By Nicole Campoy-Leffler

Some rivalries are so intense, they have to be played on neutral ground (ahem, Texas and Oklahoma). Some are so historic, they almost instill a sense of camaraderie in their opponents, and still some are fought in such close proximity that friendships and family bonds have been strained by hard fought wins and difficult losses (looking at you, USC and UCLA).

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Slideshow: Ultimate tailgating rivalries

But before the players have started warming up and running drills, before they've swabbed black strips of war paint on their faces, the fans -- a healthy mix of students, alums, teachers and families -- have packed team logo-emblazoned RVs, trucks and cars to the brim with brats, beer and grills. Tailgating is as American a pastime as you can get. Grilling up burgers and hot dogs, laying out a full spread of sweet and savory snacks, making sure your face and body paint looks right, and setting up for a game of corn hole or two is known far and wide as being the best way to prep for the big game.

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As in every activity, though, some fans do it better than others. Some bring enough food to put county fairs to shame, some make big pots of jambalaya and Gumbo the night before so they can get it just right. And the really dedicated fans go above and beyond the requisite cooler of beer. The Florida v. Georgia rivalry, for example, has a tailgate that's been lovingly nicknamed The World's Largest Outdoor Cocktail Party, while the serious tailgaters at LSU sip on Bourbon and soda, when they're not knocking
back oyster shooters.

And when it comes to the food, some fans stick to the good ol' fashioned barbecue, grilling up meats like burgers, brats and chicken. But to others, that sounds like child's play. Why tuck into a barbecued chicken when you could be eating a Low Country boil and Cajun-style shrimp with the other Auburn fans? Or, wake up early with Ohio State because they come prepared with Bloody Mary's and homemade egg "McMuffins" for breakfast while they're firing up the grill.

It just makes you wonder -- could the teams really press on if the tailgaters weren't there firing up their grills at 6 a.m.? So, we pit 12 of college football's most iconic rivalries against each other when it comes to pre-game grub, cocktail concoctions and tailgate scene. Don't think we were precious about it, either -- we declared a "The Daily Meal Tailgate Winner" of each rivalry. Did your team win the Ultimate Tailgate Rivalry?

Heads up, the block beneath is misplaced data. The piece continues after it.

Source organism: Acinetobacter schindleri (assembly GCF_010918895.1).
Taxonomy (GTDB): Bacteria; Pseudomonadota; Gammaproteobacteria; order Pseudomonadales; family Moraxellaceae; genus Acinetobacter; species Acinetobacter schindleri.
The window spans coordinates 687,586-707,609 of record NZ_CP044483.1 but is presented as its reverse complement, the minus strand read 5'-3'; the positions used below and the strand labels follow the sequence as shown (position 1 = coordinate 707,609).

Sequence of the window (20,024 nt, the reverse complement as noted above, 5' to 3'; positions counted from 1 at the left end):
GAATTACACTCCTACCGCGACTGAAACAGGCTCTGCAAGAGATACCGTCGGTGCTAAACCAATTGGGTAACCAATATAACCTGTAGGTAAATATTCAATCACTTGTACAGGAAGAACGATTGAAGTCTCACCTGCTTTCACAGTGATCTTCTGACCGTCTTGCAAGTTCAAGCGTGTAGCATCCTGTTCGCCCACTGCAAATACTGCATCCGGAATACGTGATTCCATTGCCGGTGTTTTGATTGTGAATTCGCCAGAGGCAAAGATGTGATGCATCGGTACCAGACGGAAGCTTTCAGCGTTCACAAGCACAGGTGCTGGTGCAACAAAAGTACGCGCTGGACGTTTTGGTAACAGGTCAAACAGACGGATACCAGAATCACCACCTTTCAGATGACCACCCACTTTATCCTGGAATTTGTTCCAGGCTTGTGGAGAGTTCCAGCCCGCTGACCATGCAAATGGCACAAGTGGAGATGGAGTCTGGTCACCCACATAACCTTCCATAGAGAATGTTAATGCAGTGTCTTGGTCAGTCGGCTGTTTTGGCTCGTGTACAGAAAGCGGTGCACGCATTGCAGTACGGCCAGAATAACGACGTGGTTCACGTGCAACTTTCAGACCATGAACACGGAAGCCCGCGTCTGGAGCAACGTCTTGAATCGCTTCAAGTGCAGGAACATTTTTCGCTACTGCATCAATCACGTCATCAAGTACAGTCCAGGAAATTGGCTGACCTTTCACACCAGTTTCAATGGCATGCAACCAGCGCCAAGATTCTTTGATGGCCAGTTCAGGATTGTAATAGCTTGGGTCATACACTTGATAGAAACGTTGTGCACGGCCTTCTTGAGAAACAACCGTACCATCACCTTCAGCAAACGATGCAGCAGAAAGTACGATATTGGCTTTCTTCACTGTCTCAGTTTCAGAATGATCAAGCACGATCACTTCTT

The Top Five:
1. Oklahoma Sooners v. Texas Longhorns
2. Alabama Crimson Tide v. Auburn Tigers
3. Ohio State Buckeyes v. Michigan Wolverines
4. USC Trojans v. Notre Dame Fighting Irish
5. Florida Gators v. Georgia Bulldogs

College Football: Ultimate Tailgating Rivalries Slideshow


1. Oklahoma-Texas

Oklahoma's fans bring multi-liter bottles of pre-made shots and set up their grills to make stuffed peppers, pulled pork, ribs, and hot dogs. While that may seem like a valiant effort, Texas' food scene looks more like a county fair -- their famous Corny Dogs, chicken fried bacon, fried cookie dough, fried guacamole bites, fried butter, fried Coke and fried beer all make it to the game.


2. Alabama-Auburn

Alabama fans bring seven-layer dips, corn and shrimp chowders, Gumbos and pots of chili. Auburn fans have ... Low Country boil, Cajun-style shrimp, deep-fried turkey and classic barbecue like ribs and chicken are made in an old dairy truck-turned-grill with Bourbon and soda to wash it all down.


3. Michigan-Ohio State

Ohio State's tailgaters spread all over campus. Early kickoffs mean a breakfast of homemade egg "McMuffins" and Bloody Marys by the field; while for lunch, they make buffalo wings, sausages smothered in marinara sauce, chili, and a whole roasted pig. Michigan goes big with themed tailgates (one organizing website had luau, white trash, and Mardi Gras themes lined up for the 2011 season). They deep fry Snickers, make mayo-and-bacon pies, and bring bagels and cream cheese for early kickoffs.


4. Notre Dame-USC

Some USC tailgaters start off with a cigar before doling out shots of Patron. They make a diverse spread of food with carne asada tacos, homemade sausages, ribs, chips and salsa, and a spit-roasted lamb among tailgaters favorites. Notre Dame equips themselves with "Chill'N Grills" (coolers with a stereo and gas grill built in) to make breakfast burritos, sausages, burgers, barbecued chicken and some classic picnic dishes like potato salad. Beers and margaritas help to wash it down.


5. Florida-Georgia

The World's Largest Outdoor Cocktail Party: Floridians bring sausage and pancake sandwiches, bushels of oysters, and bacon-wrapped everything while Georgians start their party a few days ahead with po' boys, onion rings, and cocktails at St. Simon, nearby. The real tailgate starts when the Bourbon comes out and Low Country boils are shared between opposing fans.

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